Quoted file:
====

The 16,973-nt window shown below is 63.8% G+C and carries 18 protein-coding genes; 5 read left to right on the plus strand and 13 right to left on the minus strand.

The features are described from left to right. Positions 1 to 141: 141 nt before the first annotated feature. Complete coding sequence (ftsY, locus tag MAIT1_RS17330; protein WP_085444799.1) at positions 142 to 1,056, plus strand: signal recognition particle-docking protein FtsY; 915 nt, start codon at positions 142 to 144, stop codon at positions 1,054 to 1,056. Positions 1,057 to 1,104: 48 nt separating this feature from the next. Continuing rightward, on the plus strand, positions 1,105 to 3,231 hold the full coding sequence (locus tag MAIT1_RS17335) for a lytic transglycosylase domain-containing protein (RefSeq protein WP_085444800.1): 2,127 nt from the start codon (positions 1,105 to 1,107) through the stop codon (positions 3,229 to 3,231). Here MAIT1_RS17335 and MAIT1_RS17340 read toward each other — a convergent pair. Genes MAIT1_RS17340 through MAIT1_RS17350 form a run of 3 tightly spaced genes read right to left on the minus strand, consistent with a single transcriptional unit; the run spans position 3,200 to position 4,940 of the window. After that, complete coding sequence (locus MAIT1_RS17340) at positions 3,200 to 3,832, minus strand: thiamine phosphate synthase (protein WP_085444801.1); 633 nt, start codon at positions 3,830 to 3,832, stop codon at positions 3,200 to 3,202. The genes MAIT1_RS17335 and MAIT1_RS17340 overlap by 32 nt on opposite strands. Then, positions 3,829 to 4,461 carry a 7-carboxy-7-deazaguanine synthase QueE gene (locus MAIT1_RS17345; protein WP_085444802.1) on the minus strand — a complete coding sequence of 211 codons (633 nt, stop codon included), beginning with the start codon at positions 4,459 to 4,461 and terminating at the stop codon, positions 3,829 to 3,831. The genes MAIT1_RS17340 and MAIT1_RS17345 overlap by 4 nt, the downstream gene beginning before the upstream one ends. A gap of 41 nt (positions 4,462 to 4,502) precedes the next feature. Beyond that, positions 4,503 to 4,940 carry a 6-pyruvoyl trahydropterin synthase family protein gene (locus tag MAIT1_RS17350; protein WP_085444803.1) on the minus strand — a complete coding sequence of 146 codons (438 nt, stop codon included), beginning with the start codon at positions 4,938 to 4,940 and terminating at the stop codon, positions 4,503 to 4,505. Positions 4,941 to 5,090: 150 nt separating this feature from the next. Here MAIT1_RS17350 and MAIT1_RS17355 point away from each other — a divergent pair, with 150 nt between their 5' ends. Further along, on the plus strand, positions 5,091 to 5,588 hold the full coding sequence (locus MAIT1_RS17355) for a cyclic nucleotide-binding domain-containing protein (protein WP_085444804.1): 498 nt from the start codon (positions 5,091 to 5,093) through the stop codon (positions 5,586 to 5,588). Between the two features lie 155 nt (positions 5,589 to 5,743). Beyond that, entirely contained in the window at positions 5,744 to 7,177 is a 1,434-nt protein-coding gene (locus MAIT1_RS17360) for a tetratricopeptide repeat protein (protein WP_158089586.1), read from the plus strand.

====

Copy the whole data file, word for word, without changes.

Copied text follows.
The 16,973-nt window shown below is 63.8% G+C and carries 18 protein-coding genes; 5 read left to right on the plus strand and 13 right to left on the minus strand.

The features are described from left to right. Positions 1 to 141: 141 nt before the first annotated feature. Complete coding sequence (ftsY, locus tag MAIT1_RS17330; protein WP_085444799.1) at positions 142 to 1,056, plus strand: signal recognition particle-docking protein FtsY; 915 nt, start codon at positions 142 to 144, stop codon at positions 1,054 to 1,056. Positions 1,057 to 1,104: 48 nt separating this feature from the next. Continuing rightward, on the plus strand, positions 1,105 to 3,231 hold the full coding sequence (locus tag MAIT1_RS17335) for a lytic transglycosylase domain-containing protein (RefSeq protein WP_085444800.1): 2,127 nt from the start codon (positions 1,105 to 1,107) through the stop codon (positions 3,229 to 3,231). Here MAIT1_RS17335 and MAIT1_RS17340 read toward each other — a convergent pair. Genes MAIT1_RS17340 through MAIT1_RS17350 form a run of 3 tightly spaced genes read right to left on the minus strand, consistent with a single transcriptional unit; the run spans position 3,200 to position 4,940 of the window. After that, complete coding sequence (locus MAIT1_RS17340) at positions 3,200 to 3,832, minus strand: thiamine phosphate synthase (protein WP_085444801.1); 633 nt, start codon at positions 3,830 to 3,832, stop codon at positions 3,200 to 3,202. The genes MAIT1_RS17335 and MAIT1_RS17340 overlap by 32 nt on opposite strands. Then, positions 3,829 to 4,461 carry a 7-carboxy-7-deazaguanine synthase QueE gene (locus MAIT1_RS17345; protein WP_085444802.1) on the minus strand — a complete coding sequence of 211 codons (633 nt, stop codon included), beginning with the start codon at positions 4,459 to 4,461 and terminating at the stop codon, positions 3,829 to 3,831. The genes MAIT1_RS17340 and MAIT1_RS17345 overlap by 4 nt, the downstream gene beginning before the upstream one ends. A gap of 41 nt (positions 4,462 to 4,502) precedes the next feature. Beyond that, positions 4,503 to 4,940 carry a 6-pyruvoyl trahydropterin synthase family protein gene (locus tag MAIT1_RS17350; protein WP_085444803.1) on the minus strand — a complete coding sequence of 146 codons (438 nt, stop codon included), beginning with the start codon at positions 4,938 to 4,940 and terminating at the stop codon, positions 4,503 to 4,505. Positions 4,941 to 5,090: 150 nt separating this feature from the next. Here MAIT1_RS17350 and MAIT1_RS17355 point away from each other — a divergent pair, with 150 nt between their 5' ends. Further along, on the plus strand, positions 5,091 to 5,588 hold the full coding sequence (locus MAIT1_RS17355) for a cyclic nucleotide-binding domain-containing protein (protein WP_085444804.1): 498 nt from the start codon (positions 5,091 to 5,093) through the stop codon (positions 5,586 to 5,588). Between the two features lie 155 nt (positions 5,589 to 5,743). Beyond that, entirely contained in the window at positions 5,744 to 7,177 is a 1,434-nt protein-coding gene (locus MAIT1_RS17360) for a tetratricopeptide repeat protein (protein WP_158089586.1), read from the plus strand.